The two files are untracked in the repository (directory). You want to add the files (focus the camera) to the list of files tracked by Git. Git does not track any files automatically and you need make a conscious decision to add a file. Let’s do what Git hints at and add the files:
$ git add ingredients.txt $ git add instructions.txt $ git status On branch master Initial commit Changes to be committed: (use "git rm --cached <file>..." to unstage) new file: ingredients.txt new file: instructions.txt
Now this change is staged and ready to be committed.
Let us now commit the change to the repository:
$ git commit -m "adding ingredients and instructions" [master (root-commit) aa243ea] adding ingredients and instructions 2 files changed, 8 insertions(+) create mode 100644 ingredients.txt create mode 100644 instructions.txt
Right after we query the status to get this useful command into our muscle memory:
$ git status
What does the
-m flag mean? Let us check the help page for that command:
$ git help commit
You should see a very long help page as the tool is very versatile. Do not worry about this now but keep in mind that you can always read the help files when in doubt. Searching online can also be useful, but choosing search terms to find relevant information takes some practice and discussions in some online threads may be confusing. Note that help pages also work when you don’t have a network connection!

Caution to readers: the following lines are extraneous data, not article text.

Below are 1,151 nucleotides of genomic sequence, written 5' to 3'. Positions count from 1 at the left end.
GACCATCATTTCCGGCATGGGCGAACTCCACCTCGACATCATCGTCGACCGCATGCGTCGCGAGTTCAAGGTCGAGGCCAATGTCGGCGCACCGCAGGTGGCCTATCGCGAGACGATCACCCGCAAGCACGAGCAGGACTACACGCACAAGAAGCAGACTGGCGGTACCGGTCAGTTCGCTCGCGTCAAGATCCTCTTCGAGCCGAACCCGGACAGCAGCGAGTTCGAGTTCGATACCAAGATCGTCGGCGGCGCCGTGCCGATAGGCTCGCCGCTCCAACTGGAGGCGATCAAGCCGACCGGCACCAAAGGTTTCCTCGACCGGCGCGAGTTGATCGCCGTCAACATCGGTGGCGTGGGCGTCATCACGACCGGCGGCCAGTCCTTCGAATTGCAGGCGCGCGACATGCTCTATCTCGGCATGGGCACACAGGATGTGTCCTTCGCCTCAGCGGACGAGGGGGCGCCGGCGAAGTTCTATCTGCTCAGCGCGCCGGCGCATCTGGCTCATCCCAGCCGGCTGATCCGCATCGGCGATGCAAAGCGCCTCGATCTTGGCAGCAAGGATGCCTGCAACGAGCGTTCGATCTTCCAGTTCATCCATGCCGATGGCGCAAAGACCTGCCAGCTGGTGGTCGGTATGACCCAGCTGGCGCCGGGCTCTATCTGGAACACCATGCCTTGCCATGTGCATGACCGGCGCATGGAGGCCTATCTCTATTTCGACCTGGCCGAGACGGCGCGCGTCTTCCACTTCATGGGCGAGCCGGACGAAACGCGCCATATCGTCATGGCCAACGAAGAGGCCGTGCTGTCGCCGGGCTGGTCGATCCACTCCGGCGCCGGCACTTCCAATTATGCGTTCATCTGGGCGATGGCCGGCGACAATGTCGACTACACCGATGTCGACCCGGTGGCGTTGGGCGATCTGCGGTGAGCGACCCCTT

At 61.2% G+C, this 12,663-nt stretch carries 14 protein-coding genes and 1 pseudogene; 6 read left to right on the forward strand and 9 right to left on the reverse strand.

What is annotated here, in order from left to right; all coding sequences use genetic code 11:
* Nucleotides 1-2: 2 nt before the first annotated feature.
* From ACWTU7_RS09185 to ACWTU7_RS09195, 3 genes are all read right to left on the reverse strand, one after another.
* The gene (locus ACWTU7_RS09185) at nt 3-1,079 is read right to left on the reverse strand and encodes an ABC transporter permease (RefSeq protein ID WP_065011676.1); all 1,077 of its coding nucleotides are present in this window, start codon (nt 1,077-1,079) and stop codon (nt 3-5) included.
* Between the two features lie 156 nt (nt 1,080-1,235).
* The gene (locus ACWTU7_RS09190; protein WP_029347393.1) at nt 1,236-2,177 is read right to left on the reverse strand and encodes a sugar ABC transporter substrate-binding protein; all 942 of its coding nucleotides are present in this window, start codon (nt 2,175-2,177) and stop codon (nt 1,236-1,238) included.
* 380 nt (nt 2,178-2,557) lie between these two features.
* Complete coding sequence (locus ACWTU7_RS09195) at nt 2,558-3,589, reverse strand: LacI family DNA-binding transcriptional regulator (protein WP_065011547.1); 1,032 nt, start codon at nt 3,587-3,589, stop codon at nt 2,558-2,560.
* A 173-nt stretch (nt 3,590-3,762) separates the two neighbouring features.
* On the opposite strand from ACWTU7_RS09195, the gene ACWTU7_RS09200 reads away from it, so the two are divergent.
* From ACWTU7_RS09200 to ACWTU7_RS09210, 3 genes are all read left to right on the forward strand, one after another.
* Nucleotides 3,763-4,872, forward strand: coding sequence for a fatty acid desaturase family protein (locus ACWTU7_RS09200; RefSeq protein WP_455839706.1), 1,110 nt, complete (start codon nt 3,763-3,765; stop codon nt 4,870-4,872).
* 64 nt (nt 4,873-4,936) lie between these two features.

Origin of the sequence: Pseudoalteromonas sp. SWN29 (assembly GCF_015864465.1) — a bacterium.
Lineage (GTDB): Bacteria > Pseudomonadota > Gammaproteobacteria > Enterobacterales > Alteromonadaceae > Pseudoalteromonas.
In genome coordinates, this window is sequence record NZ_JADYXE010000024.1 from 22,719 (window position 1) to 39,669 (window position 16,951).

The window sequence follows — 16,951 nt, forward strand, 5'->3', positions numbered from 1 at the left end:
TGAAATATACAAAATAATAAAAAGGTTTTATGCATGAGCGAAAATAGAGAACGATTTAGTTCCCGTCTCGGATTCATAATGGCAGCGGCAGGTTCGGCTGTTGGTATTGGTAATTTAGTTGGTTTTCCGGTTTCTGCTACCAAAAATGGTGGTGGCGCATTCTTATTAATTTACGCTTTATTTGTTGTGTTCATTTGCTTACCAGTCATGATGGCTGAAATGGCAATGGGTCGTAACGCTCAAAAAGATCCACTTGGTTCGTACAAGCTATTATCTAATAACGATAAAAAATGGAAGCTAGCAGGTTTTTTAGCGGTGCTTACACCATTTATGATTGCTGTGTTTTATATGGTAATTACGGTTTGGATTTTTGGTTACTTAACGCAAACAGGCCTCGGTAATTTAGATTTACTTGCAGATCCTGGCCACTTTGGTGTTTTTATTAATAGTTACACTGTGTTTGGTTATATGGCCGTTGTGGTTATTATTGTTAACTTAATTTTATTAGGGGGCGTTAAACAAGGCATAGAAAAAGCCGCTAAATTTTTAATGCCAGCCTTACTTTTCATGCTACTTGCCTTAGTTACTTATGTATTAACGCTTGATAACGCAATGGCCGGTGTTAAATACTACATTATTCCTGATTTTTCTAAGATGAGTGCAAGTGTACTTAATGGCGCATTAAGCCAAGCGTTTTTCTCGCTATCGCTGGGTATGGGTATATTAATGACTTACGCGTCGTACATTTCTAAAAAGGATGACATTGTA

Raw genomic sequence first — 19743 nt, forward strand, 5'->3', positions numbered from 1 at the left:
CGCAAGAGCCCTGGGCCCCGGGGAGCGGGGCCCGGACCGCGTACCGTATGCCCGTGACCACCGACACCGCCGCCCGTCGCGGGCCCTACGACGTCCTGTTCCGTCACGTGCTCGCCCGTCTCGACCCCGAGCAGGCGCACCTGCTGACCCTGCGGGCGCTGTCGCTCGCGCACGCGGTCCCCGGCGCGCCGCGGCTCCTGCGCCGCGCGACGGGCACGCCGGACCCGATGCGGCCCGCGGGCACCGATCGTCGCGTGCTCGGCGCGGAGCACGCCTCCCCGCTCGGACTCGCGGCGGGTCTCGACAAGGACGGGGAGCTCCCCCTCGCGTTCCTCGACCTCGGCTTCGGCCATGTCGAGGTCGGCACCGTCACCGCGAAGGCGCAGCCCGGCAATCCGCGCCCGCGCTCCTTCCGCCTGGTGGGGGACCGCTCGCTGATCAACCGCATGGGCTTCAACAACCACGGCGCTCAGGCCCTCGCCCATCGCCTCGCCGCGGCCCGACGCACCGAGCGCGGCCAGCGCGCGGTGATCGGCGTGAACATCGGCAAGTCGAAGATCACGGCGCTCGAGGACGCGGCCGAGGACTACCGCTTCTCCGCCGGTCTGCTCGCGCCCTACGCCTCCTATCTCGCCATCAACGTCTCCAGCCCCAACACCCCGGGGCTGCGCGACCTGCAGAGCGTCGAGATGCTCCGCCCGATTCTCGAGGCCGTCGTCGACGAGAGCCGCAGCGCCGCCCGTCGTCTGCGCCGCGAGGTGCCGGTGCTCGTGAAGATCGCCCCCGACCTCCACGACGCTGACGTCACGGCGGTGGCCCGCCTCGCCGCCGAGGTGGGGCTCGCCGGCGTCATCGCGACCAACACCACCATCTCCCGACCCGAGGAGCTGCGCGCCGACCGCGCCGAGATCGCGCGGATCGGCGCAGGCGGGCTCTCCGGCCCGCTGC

$ git log commit d619bf848a3f83f05e8c08c7f4dcda3490cd99d9 Author: Radovan Bast <email@example.com> Date: Thu May 4 15:02:56 2017 +0200 adding ingredients and instructions
git log --onelineonly shows the first 7 characters of the commit hash and is good to get an overview.
git log --statis nice to show which files have been modified.
Add 1/2 onion to
ingredients.txt and also the instruction
to “enjoy!” to
instructions.txt. Do not stage the changes yet.
When you are done editing the files, try
$ git diff
diff --git a/ingredients.txt b/ingredients.txt index 2607525..ec0abc6 100644 --- a/ingredients.txt +++ b/ingredients.txt @@ -1,3 +1,4 @@ * 2 avocados * 1 lime * 2 tsp salt +* 1/2 onion diff --git a/instructions.txt b/instructions.txt index 6a8b2af..f7dd63a 100644 --- a/instructions.txt +++ b/instructions.txt @@ -3,3 +3,4 @@ * squeeze lime * add salt * and mix well +* enjoy!
Now first stage and commit each change separately (what happens when we leave out the
$ git add ingredients.txt $ git commit -m "add half an onion" $ git add instructions.txt $ git commit # <-- we have left out -m "..."
When you leave out the